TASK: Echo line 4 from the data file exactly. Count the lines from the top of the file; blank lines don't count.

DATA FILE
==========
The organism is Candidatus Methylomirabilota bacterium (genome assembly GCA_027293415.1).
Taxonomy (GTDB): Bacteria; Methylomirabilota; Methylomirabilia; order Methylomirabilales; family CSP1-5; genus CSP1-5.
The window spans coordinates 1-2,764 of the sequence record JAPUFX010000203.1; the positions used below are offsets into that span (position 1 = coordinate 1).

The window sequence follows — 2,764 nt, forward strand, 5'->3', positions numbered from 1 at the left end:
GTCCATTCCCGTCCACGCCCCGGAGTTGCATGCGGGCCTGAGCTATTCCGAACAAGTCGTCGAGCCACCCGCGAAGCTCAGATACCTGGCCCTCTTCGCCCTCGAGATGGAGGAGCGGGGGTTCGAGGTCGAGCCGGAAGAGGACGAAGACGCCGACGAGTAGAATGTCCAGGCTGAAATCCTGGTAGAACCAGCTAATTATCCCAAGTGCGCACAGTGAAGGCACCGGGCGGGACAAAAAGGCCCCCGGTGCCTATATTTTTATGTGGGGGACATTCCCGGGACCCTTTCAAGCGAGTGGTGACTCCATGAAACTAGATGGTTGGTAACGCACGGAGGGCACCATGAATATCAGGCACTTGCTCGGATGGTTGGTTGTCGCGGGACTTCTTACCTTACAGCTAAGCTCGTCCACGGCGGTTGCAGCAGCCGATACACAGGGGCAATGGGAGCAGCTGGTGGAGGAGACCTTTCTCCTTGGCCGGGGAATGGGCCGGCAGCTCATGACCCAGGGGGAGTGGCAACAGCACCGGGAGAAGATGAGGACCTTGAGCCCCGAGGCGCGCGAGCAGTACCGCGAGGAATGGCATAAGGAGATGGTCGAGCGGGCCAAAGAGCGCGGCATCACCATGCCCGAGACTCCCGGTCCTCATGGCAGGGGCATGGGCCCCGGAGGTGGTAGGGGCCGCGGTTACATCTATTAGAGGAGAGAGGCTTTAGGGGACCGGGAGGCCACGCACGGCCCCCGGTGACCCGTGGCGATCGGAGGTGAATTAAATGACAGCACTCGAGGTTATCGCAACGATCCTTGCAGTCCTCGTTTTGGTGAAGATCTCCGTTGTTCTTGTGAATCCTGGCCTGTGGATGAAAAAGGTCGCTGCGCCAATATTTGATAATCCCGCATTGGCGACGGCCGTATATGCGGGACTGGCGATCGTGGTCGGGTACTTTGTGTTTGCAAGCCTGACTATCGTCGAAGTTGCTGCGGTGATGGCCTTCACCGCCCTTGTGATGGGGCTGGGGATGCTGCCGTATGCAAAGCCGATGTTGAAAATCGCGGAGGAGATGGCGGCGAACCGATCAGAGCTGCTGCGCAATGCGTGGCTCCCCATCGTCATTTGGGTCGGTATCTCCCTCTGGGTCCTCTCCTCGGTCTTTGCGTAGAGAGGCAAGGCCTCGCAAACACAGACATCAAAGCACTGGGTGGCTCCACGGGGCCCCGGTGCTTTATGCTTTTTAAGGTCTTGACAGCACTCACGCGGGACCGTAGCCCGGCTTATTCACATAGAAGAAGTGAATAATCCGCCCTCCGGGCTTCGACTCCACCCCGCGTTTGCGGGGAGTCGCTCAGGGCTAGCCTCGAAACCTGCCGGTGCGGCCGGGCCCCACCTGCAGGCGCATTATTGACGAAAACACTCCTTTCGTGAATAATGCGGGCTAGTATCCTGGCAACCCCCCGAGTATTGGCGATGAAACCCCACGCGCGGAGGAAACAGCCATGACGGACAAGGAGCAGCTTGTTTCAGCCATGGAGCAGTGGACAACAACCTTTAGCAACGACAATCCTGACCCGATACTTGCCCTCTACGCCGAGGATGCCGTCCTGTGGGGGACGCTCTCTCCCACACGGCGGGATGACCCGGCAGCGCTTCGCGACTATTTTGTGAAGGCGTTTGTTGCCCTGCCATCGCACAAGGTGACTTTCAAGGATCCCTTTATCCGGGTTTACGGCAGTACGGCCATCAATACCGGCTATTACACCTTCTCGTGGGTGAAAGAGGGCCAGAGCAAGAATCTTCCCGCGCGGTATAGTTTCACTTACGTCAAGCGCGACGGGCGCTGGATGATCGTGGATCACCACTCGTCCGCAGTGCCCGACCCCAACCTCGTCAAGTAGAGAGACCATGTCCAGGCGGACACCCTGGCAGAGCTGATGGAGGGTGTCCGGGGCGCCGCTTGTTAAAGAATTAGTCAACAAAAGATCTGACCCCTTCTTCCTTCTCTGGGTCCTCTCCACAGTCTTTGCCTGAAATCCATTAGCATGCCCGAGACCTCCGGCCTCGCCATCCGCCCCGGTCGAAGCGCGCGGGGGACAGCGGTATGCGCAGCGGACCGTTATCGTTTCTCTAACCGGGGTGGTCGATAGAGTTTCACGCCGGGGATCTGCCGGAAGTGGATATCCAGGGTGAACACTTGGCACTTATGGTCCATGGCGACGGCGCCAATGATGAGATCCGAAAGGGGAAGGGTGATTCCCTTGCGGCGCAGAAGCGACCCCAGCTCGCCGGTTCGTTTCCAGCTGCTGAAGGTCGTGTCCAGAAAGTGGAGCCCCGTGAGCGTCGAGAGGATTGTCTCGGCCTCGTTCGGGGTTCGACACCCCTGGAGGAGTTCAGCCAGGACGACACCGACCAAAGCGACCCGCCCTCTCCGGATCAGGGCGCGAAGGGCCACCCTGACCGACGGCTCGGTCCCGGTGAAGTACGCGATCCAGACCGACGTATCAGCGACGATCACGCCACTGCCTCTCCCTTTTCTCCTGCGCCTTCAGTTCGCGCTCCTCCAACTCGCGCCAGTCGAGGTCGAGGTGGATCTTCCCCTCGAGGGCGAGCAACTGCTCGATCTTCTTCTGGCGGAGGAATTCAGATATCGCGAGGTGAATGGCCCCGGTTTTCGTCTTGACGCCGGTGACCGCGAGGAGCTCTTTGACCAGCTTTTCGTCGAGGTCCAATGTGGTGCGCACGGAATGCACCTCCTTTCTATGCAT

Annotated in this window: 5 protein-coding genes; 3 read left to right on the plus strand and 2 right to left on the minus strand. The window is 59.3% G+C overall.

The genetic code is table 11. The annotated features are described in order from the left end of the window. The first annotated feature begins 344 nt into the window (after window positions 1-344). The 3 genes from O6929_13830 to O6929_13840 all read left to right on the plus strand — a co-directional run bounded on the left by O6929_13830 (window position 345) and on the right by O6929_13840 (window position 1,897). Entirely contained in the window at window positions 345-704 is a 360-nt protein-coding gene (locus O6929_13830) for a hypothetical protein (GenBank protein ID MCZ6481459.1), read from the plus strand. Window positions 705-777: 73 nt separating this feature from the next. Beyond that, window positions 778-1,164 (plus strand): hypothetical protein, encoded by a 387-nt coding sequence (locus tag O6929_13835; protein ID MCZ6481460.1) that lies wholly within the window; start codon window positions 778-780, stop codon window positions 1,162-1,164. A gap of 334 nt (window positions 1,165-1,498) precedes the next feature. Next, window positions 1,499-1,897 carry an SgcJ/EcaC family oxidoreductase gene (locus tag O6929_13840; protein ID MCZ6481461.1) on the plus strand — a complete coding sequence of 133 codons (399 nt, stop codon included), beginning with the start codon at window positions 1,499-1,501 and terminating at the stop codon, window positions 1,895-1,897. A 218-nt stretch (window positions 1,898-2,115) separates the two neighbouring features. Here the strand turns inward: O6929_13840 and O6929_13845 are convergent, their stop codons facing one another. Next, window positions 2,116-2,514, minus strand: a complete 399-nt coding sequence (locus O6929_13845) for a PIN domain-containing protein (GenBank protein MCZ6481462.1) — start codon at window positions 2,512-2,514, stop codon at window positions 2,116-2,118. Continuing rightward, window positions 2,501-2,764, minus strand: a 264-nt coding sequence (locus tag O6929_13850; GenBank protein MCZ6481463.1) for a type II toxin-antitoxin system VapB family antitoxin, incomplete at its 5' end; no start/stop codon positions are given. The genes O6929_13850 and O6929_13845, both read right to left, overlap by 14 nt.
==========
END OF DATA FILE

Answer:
The window sequence follows — 2,764 nt, forward strand, 5'->3', positions numbered from 1 at the left end: